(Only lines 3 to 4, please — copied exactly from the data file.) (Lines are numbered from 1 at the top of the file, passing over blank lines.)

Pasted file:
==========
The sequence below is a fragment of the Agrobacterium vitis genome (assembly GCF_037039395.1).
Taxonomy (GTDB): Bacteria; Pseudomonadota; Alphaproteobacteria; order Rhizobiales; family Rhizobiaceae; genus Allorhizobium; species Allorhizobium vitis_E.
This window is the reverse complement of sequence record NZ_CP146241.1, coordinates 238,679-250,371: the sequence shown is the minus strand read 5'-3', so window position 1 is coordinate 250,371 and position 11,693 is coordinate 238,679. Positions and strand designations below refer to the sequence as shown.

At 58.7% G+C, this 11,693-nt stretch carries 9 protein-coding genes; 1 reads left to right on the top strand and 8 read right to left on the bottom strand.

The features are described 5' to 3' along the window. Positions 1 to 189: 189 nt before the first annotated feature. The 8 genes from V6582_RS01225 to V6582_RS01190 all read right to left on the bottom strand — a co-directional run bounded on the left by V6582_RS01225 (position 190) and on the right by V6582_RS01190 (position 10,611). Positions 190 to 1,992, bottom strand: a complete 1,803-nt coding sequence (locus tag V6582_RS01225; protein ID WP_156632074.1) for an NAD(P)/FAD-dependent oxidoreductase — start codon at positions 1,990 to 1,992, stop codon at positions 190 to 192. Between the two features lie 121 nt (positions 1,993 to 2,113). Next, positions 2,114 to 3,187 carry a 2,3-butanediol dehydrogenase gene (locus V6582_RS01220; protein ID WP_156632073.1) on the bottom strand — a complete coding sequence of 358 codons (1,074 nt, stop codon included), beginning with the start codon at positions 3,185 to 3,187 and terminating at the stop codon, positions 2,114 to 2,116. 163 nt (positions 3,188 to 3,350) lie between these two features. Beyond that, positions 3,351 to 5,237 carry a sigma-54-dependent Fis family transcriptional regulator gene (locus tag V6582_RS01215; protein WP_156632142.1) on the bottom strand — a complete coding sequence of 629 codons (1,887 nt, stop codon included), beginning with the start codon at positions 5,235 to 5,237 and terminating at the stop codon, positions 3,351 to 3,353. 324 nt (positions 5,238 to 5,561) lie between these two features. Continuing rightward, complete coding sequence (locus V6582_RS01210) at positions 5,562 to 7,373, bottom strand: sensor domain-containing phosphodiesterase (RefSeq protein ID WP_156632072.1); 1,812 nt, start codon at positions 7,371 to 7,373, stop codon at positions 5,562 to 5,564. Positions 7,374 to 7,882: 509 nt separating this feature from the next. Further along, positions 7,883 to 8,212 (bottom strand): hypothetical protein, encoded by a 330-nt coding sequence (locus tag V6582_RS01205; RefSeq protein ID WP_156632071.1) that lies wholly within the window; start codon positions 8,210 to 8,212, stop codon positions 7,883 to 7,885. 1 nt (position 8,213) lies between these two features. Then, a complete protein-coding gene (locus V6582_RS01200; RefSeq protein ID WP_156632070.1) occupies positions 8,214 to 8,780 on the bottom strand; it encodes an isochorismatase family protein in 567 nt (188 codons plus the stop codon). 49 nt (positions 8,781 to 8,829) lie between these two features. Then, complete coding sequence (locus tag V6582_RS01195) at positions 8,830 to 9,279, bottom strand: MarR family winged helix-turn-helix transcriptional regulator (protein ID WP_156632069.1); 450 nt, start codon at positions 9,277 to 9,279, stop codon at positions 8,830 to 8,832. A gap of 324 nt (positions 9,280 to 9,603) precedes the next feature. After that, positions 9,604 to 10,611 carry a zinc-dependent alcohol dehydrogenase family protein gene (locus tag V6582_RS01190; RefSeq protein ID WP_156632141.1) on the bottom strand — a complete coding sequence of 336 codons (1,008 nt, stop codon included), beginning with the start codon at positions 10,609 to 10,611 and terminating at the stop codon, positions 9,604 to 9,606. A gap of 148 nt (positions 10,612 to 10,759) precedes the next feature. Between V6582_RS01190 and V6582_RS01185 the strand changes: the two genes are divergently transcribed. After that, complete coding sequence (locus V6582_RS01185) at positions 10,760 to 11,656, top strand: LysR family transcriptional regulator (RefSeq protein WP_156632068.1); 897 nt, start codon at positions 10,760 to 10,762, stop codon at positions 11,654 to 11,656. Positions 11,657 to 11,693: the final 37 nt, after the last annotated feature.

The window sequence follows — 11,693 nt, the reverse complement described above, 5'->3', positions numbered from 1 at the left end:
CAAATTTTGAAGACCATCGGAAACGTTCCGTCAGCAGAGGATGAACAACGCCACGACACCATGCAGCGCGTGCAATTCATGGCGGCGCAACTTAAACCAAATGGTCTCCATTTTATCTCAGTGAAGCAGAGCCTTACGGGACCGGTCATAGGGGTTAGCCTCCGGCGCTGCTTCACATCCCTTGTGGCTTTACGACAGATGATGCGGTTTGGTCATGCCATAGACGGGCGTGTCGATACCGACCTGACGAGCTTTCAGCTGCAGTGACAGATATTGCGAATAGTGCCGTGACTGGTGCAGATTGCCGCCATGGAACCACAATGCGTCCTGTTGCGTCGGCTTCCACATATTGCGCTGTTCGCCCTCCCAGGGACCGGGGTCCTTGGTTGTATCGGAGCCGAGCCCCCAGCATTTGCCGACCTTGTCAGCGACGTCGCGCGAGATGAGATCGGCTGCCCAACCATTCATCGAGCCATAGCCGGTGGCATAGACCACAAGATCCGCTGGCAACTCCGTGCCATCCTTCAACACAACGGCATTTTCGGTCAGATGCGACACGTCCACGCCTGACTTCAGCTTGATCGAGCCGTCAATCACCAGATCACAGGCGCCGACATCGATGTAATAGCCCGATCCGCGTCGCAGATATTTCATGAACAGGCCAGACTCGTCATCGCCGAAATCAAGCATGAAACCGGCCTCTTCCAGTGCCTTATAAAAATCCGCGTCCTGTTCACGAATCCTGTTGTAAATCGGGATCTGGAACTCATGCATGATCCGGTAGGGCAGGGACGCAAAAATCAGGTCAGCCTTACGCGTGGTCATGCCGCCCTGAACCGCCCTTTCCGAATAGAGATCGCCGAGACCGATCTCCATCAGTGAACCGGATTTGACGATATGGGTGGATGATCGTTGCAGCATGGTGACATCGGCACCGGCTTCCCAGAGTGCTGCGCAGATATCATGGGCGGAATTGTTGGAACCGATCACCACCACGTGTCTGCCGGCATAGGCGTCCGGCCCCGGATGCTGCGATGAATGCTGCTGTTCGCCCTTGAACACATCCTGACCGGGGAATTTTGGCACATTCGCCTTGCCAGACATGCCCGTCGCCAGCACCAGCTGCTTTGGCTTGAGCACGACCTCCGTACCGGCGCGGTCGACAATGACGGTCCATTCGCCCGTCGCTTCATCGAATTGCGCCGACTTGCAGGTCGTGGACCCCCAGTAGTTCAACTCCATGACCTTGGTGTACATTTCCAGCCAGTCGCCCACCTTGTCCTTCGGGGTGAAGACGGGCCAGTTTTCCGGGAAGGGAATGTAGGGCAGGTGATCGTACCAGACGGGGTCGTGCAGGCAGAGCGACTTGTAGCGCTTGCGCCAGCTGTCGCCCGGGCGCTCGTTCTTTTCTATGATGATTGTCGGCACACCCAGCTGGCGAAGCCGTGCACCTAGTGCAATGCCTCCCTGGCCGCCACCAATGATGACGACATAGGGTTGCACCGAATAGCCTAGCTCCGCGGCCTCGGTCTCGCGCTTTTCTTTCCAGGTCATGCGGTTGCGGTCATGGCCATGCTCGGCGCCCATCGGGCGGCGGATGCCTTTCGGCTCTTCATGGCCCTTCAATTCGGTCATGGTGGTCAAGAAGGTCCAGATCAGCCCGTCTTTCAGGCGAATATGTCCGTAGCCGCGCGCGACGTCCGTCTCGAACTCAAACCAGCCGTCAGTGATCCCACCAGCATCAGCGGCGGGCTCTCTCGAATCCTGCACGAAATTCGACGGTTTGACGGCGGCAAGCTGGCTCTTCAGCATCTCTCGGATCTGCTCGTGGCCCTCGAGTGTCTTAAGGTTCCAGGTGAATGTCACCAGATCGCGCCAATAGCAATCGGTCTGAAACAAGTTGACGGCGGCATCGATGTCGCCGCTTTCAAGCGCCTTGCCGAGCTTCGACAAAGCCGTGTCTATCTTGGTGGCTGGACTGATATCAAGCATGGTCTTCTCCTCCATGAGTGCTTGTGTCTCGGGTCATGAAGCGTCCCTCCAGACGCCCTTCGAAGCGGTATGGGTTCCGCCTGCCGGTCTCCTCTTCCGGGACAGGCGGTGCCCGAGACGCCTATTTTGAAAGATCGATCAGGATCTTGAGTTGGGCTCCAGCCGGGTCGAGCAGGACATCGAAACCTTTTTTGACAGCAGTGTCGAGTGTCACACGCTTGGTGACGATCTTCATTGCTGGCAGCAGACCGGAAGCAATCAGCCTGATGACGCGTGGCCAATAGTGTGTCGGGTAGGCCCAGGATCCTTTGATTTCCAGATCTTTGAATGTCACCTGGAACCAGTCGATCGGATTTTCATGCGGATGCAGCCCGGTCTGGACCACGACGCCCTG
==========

This window is the reverse complement of sequence record NZ_CP146241.1, coordinates 238,679-250,371: the sequence shown is the minus strand read 5'-3', so window position 1 is coordinate 250,371 and position 11,693 is coordinate 238,679. Positions and strand designations below refer to the sequence as shown.

At 58.7% G+C, this 11,693-nt stretch carries 9 protein-coding genes; 1 reads left to right on the top strand and 8 read right to left on the bottom strand.